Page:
2015-03-09 pkm

Personal Knowledge Management (PKM): Exploring Methods, Tools, and Practice

“One cannot manage change. One can only be ahead of it.” (Peter Drucker)

Change leaders in philanthropy expect great progress from big data, networked learning, and collective impact. Meanwhile, the lines between many job roles and organizations are already becoming blurred. We hear that we can be most effective by aligning grants management with organizational strategy. But who has time to think beyond this week’s to-do list?

Top-down training models have not kept pace with our evolving work and work places. So how do we help our organizations lead these changes while advancing our own skills? And where do we find the missing pieces of the puzzle?

Steven Johnson gave sound advice in Where Good Ideas Come From when he wrote, “chance favors the connected mind.”

Making connections through the seas of information, people, and resources can be overwhelming. Online conversations have proposed Personal Knowledge Management (PKM) as a method for knowledge workers to become more effective learners in complex environments. First coined by Peter Druker in 1959, knowledge workers use their own knowledge to convert data into new information. PKM is not just a techno centric solution for absorbing more and more content. It’s a new way of working that puts technology in service of our natural desires to connect, learn, and create. It combines thinking and social skills with technical tools to inform our perspective and help us better process the world around us. And traditionalists will be happy to know that pen and paper are still a useful PKM technology.

A popular framework for PKM is the “Seek, Sense, Share” model, developed by Harold Jarche. Here is a 5-minute video walkthrough of Jarche’s take on PKM, which he now calls Personal Knowledge “Mastery”.  Social media expert Beth Kanter helped bring this model into nonprofit circles thru her trainings, a 2011 blog post, and a 2014 GMN conference session.

Jarche’s Seek, Sense, Share model is a personalized process where “learning is the work” rather than an occasional luxury.

  • To Seek is to engage in extended personal learning networks in order to discover and filter information and new perspectives that can inform your learning goals.
  • To Sense is to internalize and add value to this information by developing new insights through discussion and experimentation.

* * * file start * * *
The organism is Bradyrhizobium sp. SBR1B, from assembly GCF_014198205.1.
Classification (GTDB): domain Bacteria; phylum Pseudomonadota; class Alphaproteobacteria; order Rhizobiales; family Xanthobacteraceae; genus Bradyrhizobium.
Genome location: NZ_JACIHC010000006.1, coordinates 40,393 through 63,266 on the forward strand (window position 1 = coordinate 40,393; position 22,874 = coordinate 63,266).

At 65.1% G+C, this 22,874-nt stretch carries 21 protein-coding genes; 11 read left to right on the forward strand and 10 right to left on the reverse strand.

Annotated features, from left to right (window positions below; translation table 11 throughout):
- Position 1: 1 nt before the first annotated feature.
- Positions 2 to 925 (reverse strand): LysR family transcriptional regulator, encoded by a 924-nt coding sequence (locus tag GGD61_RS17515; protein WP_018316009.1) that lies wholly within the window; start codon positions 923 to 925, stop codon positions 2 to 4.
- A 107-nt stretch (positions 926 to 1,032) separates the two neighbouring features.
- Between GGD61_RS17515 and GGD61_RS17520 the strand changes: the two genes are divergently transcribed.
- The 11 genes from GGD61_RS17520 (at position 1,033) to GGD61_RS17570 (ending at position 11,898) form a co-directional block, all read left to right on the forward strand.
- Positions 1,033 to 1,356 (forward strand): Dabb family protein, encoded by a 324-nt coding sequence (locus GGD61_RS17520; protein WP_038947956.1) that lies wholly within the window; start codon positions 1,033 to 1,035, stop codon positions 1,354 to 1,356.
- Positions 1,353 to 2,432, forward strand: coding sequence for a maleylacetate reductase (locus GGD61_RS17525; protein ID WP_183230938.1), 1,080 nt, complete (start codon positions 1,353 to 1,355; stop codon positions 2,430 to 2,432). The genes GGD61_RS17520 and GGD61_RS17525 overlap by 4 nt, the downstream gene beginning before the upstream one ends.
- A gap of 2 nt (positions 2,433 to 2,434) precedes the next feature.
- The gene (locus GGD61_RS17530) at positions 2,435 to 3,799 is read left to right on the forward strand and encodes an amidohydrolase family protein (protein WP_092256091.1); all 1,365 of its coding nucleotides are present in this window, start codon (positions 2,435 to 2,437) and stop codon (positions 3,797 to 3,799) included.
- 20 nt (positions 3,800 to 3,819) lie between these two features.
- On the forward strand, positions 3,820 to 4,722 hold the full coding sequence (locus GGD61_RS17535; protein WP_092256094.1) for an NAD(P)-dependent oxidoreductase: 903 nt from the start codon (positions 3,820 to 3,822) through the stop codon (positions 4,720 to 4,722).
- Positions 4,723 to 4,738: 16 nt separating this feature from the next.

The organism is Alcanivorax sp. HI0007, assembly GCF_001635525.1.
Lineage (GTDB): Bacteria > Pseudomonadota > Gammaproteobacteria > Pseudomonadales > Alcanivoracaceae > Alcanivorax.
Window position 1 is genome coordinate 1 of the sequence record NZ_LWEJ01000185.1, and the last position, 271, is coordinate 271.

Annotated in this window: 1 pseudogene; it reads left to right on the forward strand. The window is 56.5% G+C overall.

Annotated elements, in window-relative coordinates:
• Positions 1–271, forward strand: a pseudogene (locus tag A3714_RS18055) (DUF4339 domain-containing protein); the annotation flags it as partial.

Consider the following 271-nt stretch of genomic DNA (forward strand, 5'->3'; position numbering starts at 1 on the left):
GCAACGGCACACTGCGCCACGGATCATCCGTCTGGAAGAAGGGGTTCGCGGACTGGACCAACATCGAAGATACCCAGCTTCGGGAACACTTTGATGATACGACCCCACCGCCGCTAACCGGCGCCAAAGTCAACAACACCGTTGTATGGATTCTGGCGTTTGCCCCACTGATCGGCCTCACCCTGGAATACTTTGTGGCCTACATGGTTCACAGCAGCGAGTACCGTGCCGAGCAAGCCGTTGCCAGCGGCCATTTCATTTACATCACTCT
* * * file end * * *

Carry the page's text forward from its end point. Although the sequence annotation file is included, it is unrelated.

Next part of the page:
• To Share is to communicate your new thoughts, resources, results, or lingering questions back to your peers and networks.

The process may seem obvious, but it is easy to skip the less comfortable steps due to fear, lack of practice, or lack of trust.

Future GMN blog posts will dig deeper into PKM and its related cognitive, social, and technical aspects. How does PKM fit in the grants management context? As grants managers, we understand how a good and flexible process can promote effectiveness; but this takes trial and error, patience, and a lot of feedback. With regular practice, a PKM process can advance your skills in critical thinking, communication, collaboration, adaptability, and info-tech literacy. Wouldn’t such skills support higher levels of organizational effectiveness and learning?

Anyone interested in this process should jump in to share their questions and ideas. What parts of a PKM process have you tried? How has this helped productivity? What tools are most useful? What challenges are in the way? Comment here or email npowell@gmnetwork.org with your ideas for collaborative experimentation. All it takes to get started with PKM is some passion, disciplined practice, and a willingness to share.

 

Resources:

  • Drucker, Peter. Management Challenges for the 21st Century. HarperBusiness. 2001
  • Jarche, Harold. www.jarche.com (@hjarche)
  • Johnson, Steven. Where Good Ideas Come From. Riverhead Books. 2010. (@stevenbjohnson)
  • Kanter, Beth. www.bethkanter.org (@kanter)
Chad Gorski

Chad Gorski is grants and finance coordinator at Howard Hughes Medical Institute in Maryland. Follow him on Twitter @chadgorski.

  • Pingback: PKM - People First, Then Technology - Grants Managers Network()

  • Valdis Krebs

    Looks like you copied and pasted from Harold Jarche’s PKM webinar…

  • netjmc

    I agree with Valdis. Why reproduce on your site?

  • Chad Gorski

    Thank you for reading the post. I shine a spotlight on Jarche’s Seek, Sense, Share framework as a way to introduce PKM to peers. I then go on to share my own experience with PKM tools and related concepts in later posts. After I participated in Jarche’s PKM in 40 days workshop last spring, he kindly reviewed and approved another of my posts in this series. I’m glad you are also interested in his work.